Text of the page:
The study was conducted in New Zealand white rabbits weighing 1.65 ± 0.22 kg, divided into two groups with eight rabbits in each group. The rabbits were acclimatized for three weeks to laboratory conditions before initiating the experiment. They were housed in individual cages and fed with antibiotic free diet. Feed and water were provided ad libitum. Feed was withheld for at least 6-8 h before and until 4 h after drug administration. Necessary approval from the Institutional Animal Ethics Committee was obtained to carry out the investigation.
Norfloxacin (Aravind Pharma, India) was dissolved in 0.1 N HCl to obtain a 3.33% solution (50 mg of norfloxacin in 1.5 mL 0.1 N HCl). The required amount of curcumin (Sigma-Aldrich, USA) was dissolved in a mixture of distilled water and Tween-20 at a 2 : 1 ratio restricting the total volume to 4-5 mL. Group-I rabbits (control) received norfloxacin at the rate of 100 mg/kg body weight as a single oral dose. The rabbits in group-II were administered a similar dose of norfloxacin after pre-treatment with curcumin (60 mg/kg body weight; p.o) for three days at an interval of 24 h. Blood samples (1.0-1.5 mL) were aseptically drawn from the marginal ear vein into heparin-coated tubes (Hi-Media, India) immediately before (0) at 5, 10, 15 and 30 min, and 1, 2, 4, 6, 8, 12 and 24 h after the administration of norfloxacin. Plasma samples were obtained by centrifugation of each blood sample (1,250 ×g, 10 min) and were stored at -20
(for not more than 24 h) until being assayed.
Plasma norfloxacin concentrations were determined using high performance liquid chromatography (HPLC; Shimadzu, Japan). Dilutions of norfloxacin (E. Merck, India) ranging from 0.01-4 mg/mL were carried out with the mobile phase to obtain a standard curve. The HPLC system consisted of double pump (LC-20AT), rheodyne manual injector with 20 µL loop, dual wavelength ultraviolet detector (SPD-20A) and LC Solution software for data analysis. Chromatography was carried out using a reverse phase C18
column (250 × 4.5 mm, particle size 5 ± 0.3 µm, pore diameter 100 ± 10 A°; Phenomenax, USA) as a stationary phase. The mobile phase consisted of 0.1% v/v orthophosphoric acid (pH adjusted to 2.0) and acetonitrile mixed at a v/v ratio of 850 : 150. Chromatography was carried out at a flow rate of 1 mL/min at room temperature and the absorbance of norfloxacin at 275 nm was measured. The cleaned-up plasma samples [16
] were analyzed for 8 min; there were no interfering peaks in the chromatogram at the retention time (Rt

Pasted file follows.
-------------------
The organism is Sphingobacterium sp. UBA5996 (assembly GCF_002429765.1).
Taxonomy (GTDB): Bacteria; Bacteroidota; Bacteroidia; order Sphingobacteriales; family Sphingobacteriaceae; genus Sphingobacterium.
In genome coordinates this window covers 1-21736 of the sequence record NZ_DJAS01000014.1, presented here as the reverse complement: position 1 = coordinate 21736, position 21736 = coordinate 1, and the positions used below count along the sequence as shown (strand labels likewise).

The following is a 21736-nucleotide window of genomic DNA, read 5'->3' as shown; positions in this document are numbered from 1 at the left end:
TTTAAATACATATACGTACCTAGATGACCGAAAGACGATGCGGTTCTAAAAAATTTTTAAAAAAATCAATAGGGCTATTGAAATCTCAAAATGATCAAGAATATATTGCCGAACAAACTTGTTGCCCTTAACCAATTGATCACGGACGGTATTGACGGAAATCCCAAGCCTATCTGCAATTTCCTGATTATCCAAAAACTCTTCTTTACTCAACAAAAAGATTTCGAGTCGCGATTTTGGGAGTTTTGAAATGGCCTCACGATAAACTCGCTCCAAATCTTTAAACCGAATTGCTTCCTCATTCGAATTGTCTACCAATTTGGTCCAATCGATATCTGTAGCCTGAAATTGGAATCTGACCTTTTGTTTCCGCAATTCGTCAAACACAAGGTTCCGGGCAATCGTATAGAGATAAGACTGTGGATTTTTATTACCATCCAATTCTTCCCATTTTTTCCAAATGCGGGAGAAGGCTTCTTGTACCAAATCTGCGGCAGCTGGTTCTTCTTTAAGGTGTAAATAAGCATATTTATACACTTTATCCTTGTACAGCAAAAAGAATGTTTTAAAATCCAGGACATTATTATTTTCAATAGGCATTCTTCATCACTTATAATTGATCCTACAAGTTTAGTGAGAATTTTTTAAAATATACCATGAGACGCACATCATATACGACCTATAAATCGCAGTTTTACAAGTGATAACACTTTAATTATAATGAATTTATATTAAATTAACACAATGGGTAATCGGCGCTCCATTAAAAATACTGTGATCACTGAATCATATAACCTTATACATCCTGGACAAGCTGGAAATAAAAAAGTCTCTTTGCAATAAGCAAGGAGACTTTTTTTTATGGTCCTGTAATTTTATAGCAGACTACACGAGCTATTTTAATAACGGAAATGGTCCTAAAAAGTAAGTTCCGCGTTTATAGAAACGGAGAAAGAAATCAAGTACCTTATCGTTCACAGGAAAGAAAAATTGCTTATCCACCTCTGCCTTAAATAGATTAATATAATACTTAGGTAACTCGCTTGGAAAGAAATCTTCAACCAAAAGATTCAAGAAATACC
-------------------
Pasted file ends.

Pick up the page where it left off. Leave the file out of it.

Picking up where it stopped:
= 4.90 ± 0.14 min) of norfloxacin. The quantification limit was 0.015 µg/mL and the standard curve was linear in the range 0.015-4 µg/mL with a R2
value of 0.999. Extraction recovery was determined to be 94.17% by comparing peak areas obtained for plasma-based standards and those obtained for mobile phase-based standards. The intra- and inter-day assay coefficients of variations were < 8.0%.
The plasma concentration-time profile of norfloxacin of each experimental animal was used to determine its pharmacokinetics. The pharmacokinetic data of norfloxacin was analyzed using the 'method of least square' and 'method of residual yields' [8
]. The compartmental analysis of the data was undertaken using the mono-exponential equation:
Ctp = Be-βt - Ae-Kat
where, Ctp = plasma drug concentration, B is the zero-time intercept of regression line of elimination phase, A is the zero-time plasma drug concentration intercept of regression line of absorption phase, Ka is the absorption rate constant, β is the overall elimination rate constant, t is the time and e is the natural logarithm base.
The total AUC and area under the first moment of plasma drug concentration-time curve (AUMC) were calculated as described previously [18
]. The volume of distribution (Vd(area)
) and clearance from the body (ClB
) were calculated as previously described [8
] for a non-vascular route of administration.
The loading and maintenance dosage schedules were selected to maintain a MIC of 0.1, 0.5 and 1.0 µg/mL in plasma [12
The difference between the means of the two treatments was determined by student's t
] and the data were analyzed using GraphPad Instant software (GraphPad Software, USA).